The irony, as it turned out, was that my own brother outed me on the Hugh Hewitt Show. He did it at almost the exact moment I was thinking of coming out of the anonymity closet anyway so it actually worked out pretty well.
The point is, there are a lot of good reasons for bloggers to remain anonymous and Ed Whalen has no right to decide differently just because he got steamed about someone’s response to his analysis. Did Publius commit a crime? Was he slandering Whalen? If not, Whalen’s fit of personal pique looks low, tawdry, childish, and vengeful. The closest Publius got to getting personal with Whelan was in calling him a “know-nothing demagogue.” And this was after making the point that Whelan knew better and was simply pandering to conservative sensibilities.
Holy Jesus, Ed. I’ve got pretty thin skin myself but it would take a helluva lot more than that to set me off. Questioning my integrity will do the trick as will trying to tell me what to write on my own site. And if you plan on commenting on this or any other post without reading what I’ve written and instead, substitute what you think I wrote or make the same points I made in the post and try and convince me I didn’t make them, you might as well be prepared for some skin flaying because that is my number one pet peeve.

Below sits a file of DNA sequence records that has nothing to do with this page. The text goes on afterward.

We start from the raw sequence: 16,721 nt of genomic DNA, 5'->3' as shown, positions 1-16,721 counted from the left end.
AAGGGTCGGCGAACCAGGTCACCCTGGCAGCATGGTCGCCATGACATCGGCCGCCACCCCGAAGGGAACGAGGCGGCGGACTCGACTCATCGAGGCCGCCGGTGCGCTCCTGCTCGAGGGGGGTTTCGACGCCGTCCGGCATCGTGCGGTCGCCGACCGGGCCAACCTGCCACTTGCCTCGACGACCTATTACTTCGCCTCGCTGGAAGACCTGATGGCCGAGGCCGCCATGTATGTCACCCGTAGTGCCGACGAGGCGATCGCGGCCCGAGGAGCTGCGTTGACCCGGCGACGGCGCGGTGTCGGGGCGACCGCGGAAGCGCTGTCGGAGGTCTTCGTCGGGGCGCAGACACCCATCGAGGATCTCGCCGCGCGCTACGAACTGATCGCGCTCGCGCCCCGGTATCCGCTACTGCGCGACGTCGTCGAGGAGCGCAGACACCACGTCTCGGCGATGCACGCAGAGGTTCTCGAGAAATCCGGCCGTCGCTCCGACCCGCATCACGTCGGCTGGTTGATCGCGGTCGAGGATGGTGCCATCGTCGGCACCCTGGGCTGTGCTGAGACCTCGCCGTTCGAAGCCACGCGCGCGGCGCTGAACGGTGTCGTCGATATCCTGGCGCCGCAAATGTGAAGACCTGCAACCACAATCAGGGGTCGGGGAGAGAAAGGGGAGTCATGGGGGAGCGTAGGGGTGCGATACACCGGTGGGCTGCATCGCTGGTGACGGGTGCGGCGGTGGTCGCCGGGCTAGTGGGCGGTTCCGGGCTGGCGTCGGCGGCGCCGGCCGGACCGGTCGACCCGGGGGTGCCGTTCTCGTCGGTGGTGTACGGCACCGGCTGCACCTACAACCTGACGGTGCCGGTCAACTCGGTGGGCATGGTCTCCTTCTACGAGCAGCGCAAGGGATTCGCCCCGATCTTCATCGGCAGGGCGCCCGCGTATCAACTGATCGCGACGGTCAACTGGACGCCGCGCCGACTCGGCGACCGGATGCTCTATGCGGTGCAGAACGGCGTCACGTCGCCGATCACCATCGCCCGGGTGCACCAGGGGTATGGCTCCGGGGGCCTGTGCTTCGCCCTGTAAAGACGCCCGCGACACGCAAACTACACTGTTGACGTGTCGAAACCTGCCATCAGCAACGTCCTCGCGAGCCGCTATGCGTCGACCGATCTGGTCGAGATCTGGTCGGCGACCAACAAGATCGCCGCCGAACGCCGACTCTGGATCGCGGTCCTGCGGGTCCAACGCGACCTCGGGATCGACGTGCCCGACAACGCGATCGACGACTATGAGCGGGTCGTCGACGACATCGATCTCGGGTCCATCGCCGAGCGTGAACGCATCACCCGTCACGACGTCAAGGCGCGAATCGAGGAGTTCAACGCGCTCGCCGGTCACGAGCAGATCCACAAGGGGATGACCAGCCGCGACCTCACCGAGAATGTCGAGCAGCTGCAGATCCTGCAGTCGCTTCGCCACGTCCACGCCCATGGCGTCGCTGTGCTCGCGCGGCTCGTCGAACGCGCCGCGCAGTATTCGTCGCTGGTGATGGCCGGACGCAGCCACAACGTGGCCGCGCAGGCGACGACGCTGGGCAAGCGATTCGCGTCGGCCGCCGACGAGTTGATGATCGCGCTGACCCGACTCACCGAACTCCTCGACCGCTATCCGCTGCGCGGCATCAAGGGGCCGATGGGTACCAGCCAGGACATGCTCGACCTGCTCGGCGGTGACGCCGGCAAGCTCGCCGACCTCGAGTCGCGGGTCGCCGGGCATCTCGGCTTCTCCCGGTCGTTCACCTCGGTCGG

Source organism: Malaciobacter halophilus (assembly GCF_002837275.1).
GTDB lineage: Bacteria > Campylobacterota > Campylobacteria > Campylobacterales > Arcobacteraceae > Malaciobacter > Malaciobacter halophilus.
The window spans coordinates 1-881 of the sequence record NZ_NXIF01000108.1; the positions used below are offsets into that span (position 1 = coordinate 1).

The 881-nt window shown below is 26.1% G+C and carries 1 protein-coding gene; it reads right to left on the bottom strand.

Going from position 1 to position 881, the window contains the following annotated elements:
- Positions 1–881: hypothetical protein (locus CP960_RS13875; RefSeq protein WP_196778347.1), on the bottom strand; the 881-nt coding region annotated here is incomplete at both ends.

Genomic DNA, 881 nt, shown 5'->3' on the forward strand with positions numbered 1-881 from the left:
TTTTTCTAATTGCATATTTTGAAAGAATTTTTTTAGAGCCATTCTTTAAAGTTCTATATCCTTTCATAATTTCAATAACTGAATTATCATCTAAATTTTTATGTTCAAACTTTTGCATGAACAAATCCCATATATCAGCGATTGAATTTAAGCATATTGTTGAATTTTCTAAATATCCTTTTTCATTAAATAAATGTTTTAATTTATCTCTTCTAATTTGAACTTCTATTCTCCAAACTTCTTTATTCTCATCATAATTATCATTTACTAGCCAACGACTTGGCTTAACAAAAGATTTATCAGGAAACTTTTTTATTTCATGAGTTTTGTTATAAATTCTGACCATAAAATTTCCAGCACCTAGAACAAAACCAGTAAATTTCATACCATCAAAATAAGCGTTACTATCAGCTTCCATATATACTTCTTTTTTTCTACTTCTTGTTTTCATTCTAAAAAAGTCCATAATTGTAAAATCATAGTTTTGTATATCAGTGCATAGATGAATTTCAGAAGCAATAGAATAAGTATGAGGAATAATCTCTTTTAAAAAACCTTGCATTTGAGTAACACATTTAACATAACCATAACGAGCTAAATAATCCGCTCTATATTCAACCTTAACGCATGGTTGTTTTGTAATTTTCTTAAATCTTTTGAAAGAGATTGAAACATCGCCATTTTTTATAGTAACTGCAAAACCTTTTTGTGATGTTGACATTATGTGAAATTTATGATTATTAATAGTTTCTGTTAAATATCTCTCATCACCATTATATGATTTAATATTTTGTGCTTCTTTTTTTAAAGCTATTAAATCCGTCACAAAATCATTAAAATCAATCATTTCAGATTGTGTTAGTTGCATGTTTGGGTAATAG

But a “know-nothing demagogue?” In the rarefied atmosphere you inhabit at NRO and other elite bastions of opinion, them’s might be fightin’ words, but in the blogosphere, that’s almost a compliment. To point out that almost any blogger has experienced much, much worse (and dished it out accordingly) would be to mention the obvious to anyone who has spent more than an hour reading blogs.
So, through Whelan’s towering ignorance, he has outed someone for no good reason save his own sense of payback with still unknown consequences to a man he doesn’t know, who never did him any personal harm, and couldn’t affect his reputation one way or another even if that was his intent.
Yeah - way to go Ed.
The question of anonymity of bloggers is, I think, something to be settled by each individual blogger for the reasons I gave above. But what about anonymous commenters? Should they be granted the same comforting cloak that a blogging pseudonym brings?